I’m not sure about that. I find the story with Eric so interesting — a lot of women, when they get out of a sort of abusive relationship, they need somebody super-kind to soothe the pain or heal the wound or something. Eric has that function. It’s kind of cruel to say it like that, but it’s reality. I’ve noticed that many times, you know, somebody goes for the bad boy, and then she needs the super-kind, but a bit too in love. That doesn’t work either. But she needs that in order to restore her sense of confidence. The relationship with Antoine was super-abusive, on both sides, basically. So she does need some medicine.
Emily is a social-media influencer on the show, and Sylvie isn’t really into Instagram. But I think your personal Instagram is so fun, and it made me wonder about your relationship to it and how you like to use it.
It’s a love and hate relationship, I guess. Because when I get sucked into it, I really hate it. At the same time, I really like the fact that I can control my communication.
My posts about David Bowie were about who he was as an artist. I saw that Moonage Daydream documentary. It was the time before Instagram, before all social media, and so it was a totally different way to relate to art and to creation. I love that artist, but I also love that documentary. I thought it was beautiful. I think people should watch it. That’s why I wanted to share it.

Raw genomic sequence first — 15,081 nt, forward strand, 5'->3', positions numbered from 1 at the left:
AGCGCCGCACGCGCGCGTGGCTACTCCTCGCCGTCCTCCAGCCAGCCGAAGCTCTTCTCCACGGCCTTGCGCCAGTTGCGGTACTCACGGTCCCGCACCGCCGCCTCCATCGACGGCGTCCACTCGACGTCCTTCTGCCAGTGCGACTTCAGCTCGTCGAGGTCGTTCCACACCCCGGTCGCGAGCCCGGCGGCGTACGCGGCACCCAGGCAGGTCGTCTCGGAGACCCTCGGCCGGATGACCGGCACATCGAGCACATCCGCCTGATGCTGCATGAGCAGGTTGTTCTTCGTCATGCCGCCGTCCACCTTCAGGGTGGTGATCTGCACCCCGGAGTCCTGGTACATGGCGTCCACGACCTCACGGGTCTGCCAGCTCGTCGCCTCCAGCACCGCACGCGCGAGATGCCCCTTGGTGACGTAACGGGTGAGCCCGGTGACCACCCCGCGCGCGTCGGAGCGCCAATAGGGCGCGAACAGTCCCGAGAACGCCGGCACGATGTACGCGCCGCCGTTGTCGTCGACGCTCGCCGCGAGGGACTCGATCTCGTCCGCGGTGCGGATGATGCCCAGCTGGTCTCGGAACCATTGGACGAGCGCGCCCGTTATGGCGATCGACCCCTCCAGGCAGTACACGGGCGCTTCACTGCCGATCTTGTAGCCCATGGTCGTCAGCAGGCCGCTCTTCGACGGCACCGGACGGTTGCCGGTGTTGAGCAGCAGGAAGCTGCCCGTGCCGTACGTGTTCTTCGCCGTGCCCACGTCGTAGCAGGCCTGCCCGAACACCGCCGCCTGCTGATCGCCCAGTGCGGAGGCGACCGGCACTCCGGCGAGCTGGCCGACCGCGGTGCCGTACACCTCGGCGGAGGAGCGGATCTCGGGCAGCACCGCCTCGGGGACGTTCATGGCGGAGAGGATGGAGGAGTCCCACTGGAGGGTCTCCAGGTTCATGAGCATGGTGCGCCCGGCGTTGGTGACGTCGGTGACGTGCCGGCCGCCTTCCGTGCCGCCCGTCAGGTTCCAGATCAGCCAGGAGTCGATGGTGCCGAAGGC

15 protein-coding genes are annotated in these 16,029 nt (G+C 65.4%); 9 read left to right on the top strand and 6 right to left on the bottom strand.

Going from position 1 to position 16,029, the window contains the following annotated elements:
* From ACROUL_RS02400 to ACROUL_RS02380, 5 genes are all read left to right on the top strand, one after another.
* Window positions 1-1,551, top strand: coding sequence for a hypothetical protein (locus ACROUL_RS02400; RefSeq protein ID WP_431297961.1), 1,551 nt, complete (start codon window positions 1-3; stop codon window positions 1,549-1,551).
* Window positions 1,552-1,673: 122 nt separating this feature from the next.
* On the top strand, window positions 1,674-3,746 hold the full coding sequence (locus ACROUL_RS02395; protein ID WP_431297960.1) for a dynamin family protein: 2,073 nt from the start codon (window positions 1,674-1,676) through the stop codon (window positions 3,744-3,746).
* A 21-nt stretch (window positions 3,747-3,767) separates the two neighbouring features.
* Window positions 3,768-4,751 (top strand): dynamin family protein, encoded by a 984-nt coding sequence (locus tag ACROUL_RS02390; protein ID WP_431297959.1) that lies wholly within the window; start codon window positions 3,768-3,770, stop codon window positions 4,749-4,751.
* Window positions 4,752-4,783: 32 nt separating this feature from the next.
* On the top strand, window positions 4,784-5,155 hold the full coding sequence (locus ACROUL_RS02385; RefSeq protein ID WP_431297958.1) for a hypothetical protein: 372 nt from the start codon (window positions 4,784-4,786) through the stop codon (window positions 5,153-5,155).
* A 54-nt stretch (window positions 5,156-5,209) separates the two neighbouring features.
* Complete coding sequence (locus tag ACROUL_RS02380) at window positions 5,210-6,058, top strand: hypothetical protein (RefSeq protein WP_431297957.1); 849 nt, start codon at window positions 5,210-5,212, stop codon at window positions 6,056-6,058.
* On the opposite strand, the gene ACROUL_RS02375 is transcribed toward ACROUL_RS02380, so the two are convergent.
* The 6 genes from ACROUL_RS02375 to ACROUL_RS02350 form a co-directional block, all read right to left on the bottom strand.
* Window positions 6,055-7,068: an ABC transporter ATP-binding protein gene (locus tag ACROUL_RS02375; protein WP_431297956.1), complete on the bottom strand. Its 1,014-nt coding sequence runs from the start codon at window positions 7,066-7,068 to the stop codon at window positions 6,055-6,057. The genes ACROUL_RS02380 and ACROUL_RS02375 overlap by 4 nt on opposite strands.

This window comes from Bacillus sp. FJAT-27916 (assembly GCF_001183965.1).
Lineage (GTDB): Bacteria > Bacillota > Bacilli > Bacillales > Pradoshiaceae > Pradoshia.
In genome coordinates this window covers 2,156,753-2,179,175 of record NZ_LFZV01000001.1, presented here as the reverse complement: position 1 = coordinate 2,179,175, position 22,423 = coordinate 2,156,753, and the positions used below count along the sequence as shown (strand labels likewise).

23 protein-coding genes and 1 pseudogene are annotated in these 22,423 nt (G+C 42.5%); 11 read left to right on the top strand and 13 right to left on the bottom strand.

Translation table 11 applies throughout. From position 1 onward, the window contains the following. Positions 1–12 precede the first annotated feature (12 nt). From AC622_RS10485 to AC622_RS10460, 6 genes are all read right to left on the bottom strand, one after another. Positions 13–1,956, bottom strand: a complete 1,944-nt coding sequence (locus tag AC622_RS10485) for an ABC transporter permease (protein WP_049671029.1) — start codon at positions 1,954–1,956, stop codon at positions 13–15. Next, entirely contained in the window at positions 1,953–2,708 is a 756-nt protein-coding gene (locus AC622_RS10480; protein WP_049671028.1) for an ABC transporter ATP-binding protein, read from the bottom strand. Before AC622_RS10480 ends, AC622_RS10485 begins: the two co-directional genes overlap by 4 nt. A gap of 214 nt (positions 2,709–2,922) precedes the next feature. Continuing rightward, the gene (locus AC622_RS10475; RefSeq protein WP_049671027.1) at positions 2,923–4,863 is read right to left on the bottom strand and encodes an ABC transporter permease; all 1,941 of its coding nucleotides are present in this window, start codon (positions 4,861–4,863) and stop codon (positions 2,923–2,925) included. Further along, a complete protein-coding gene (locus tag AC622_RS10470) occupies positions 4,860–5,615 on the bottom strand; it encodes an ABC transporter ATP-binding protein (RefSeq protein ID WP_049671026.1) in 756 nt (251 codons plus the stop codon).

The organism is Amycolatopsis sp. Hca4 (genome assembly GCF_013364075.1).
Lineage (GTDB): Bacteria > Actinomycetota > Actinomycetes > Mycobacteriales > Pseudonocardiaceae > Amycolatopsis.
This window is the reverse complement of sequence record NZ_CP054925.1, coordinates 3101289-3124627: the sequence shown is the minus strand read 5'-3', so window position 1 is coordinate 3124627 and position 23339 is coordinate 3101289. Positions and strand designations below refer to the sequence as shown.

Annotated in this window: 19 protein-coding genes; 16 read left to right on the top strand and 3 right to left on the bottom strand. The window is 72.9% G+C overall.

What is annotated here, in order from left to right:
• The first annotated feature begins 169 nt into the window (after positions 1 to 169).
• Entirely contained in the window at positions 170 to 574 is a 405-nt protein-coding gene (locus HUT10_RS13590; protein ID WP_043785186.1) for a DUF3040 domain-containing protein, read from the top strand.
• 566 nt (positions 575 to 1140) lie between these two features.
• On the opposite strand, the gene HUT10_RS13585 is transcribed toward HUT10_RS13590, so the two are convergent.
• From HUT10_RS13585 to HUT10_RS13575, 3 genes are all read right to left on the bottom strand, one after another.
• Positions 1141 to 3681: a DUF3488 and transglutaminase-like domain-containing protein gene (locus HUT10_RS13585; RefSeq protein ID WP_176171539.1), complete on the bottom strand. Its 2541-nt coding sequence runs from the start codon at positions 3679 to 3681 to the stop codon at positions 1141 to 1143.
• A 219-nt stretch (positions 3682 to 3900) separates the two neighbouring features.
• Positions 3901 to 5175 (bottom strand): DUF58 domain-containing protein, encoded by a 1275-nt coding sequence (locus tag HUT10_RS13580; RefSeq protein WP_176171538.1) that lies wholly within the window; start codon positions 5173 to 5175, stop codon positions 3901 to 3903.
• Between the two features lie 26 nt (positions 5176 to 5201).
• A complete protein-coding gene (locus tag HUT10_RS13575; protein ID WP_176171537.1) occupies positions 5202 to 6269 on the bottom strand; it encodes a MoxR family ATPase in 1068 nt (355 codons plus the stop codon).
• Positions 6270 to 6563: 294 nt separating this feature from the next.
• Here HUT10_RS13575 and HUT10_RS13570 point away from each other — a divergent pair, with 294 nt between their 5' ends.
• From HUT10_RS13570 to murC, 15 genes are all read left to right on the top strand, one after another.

You have such a thoughtful perspective to share! What draws you to a piece of art?
I have to be moved in a very deep way — it has to touch my heart and my guts. So it’s about pursuing the truth. Artists try to give birth to something that is universal, that can be received by everyone — not everyone in a cheap way, everyone because it touches something really, really deep. I’m not drawn to one sort of art; I like what sounds true in the sense that it touches my heart and opens some kind of portal inside of me, of understanding of the greater meaning of life.